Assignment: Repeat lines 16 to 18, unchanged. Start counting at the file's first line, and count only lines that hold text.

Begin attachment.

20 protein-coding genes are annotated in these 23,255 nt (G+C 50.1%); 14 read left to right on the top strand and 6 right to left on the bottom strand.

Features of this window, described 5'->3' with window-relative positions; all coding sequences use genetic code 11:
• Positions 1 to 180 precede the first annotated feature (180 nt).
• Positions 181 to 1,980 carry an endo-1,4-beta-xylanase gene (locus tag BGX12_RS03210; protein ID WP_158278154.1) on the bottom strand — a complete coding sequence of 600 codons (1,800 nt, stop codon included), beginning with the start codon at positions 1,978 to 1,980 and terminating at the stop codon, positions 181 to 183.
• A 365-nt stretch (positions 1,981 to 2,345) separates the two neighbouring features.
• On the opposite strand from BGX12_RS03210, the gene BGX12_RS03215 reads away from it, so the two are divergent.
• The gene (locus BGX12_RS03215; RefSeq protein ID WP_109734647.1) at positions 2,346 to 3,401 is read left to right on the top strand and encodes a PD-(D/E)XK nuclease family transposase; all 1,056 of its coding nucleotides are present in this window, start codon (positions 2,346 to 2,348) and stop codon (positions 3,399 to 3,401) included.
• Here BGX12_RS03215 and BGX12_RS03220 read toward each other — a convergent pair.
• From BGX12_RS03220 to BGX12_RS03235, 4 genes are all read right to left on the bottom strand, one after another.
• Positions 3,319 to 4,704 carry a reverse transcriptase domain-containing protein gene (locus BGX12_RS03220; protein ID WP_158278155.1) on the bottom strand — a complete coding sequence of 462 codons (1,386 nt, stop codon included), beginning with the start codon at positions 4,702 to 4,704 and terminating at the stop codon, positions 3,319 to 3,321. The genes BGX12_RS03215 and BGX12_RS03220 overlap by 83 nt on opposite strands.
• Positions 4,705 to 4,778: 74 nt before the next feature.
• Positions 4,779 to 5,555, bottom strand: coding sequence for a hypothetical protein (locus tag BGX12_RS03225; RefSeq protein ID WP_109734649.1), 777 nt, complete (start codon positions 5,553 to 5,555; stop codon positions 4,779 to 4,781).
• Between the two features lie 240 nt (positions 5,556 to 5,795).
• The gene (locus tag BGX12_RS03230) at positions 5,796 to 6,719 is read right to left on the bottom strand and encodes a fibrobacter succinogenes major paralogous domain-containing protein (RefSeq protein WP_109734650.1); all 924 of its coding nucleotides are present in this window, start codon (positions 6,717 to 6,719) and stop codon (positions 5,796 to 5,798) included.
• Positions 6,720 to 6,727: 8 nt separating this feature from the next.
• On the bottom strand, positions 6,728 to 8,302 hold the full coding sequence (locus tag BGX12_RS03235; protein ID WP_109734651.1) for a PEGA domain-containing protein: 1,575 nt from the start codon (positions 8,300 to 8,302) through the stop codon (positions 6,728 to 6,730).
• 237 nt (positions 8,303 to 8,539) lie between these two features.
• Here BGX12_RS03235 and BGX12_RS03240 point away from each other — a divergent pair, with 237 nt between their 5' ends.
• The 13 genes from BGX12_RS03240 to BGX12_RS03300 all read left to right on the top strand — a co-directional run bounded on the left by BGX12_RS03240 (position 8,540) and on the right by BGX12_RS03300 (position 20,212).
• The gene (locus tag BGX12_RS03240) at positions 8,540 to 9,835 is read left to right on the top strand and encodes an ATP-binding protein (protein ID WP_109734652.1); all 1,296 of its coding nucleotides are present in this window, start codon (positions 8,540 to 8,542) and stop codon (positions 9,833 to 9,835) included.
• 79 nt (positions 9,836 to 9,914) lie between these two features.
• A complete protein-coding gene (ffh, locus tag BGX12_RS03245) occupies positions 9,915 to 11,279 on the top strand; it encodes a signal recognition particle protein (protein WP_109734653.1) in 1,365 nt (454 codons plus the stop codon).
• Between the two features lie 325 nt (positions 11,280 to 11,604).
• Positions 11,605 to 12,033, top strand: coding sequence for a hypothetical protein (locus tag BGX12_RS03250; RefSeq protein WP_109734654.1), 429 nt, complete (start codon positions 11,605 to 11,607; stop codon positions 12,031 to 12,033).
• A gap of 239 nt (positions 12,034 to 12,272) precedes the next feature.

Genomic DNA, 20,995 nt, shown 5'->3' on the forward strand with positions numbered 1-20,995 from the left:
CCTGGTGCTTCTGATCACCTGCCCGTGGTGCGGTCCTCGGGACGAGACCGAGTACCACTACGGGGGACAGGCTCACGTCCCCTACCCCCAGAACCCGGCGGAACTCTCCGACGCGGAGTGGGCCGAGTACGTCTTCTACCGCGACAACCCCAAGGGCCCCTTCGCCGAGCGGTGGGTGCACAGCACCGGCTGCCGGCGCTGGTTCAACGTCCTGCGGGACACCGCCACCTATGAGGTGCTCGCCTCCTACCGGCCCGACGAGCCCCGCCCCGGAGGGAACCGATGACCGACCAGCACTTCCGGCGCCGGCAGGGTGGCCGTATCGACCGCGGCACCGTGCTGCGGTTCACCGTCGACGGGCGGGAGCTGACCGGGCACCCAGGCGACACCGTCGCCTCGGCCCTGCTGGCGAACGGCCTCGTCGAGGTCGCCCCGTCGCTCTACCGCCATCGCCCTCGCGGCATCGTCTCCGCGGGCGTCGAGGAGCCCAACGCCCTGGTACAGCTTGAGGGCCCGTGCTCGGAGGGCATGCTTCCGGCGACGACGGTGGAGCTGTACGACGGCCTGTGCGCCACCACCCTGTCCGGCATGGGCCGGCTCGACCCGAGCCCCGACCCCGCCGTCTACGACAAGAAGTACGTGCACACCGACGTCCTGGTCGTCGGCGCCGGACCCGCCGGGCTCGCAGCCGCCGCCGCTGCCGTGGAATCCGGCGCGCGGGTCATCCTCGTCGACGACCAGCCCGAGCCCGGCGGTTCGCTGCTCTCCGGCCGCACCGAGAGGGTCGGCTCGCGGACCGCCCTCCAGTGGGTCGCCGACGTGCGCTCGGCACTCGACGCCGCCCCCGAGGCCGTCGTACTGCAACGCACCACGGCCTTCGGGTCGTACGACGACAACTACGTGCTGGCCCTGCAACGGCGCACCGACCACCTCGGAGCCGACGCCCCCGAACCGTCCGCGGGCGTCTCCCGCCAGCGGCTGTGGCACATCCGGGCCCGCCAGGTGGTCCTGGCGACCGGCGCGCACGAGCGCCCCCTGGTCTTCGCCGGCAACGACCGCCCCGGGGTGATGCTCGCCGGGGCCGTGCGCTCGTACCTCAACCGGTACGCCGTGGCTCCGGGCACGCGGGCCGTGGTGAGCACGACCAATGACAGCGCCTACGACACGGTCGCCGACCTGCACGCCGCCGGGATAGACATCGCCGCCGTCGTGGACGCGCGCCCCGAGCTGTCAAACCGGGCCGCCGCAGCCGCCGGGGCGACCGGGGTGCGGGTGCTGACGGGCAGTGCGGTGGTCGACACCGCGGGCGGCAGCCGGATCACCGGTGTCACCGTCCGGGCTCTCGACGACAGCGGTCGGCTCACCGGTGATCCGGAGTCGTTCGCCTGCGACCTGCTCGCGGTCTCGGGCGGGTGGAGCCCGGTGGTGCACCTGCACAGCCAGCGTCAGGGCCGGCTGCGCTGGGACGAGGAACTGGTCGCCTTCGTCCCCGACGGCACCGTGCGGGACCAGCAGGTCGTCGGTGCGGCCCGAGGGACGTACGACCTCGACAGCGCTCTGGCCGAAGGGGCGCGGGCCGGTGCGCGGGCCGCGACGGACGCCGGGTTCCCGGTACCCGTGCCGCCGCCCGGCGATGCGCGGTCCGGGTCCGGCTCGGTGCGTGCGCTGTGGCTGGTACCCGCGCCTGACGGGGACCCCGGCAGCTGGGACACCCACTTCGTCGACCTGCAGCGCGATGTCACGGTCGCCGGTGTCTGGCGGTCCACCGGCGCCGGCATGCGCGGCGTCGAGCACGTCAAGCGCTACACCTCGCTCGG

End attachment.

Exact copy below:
• On the bottom strand, positions 6,728 to 8,302 hold the full coding sequence (locus tag BGX12_RS03235; protein ID WP_109734651.1) for a PEGA domain-containing protein: 1,575 nt from the start codon (positions 8,300 to 8,302) through the stop codon (positions 6,728 to 6,730).
• 237 nt (positions 8,303 to 8,539) lie between these two features.
• Here BGX12_RS03235 and BGX12_RS03240 point away from each other — a divergent pair, with 237 nt between their 5' ends.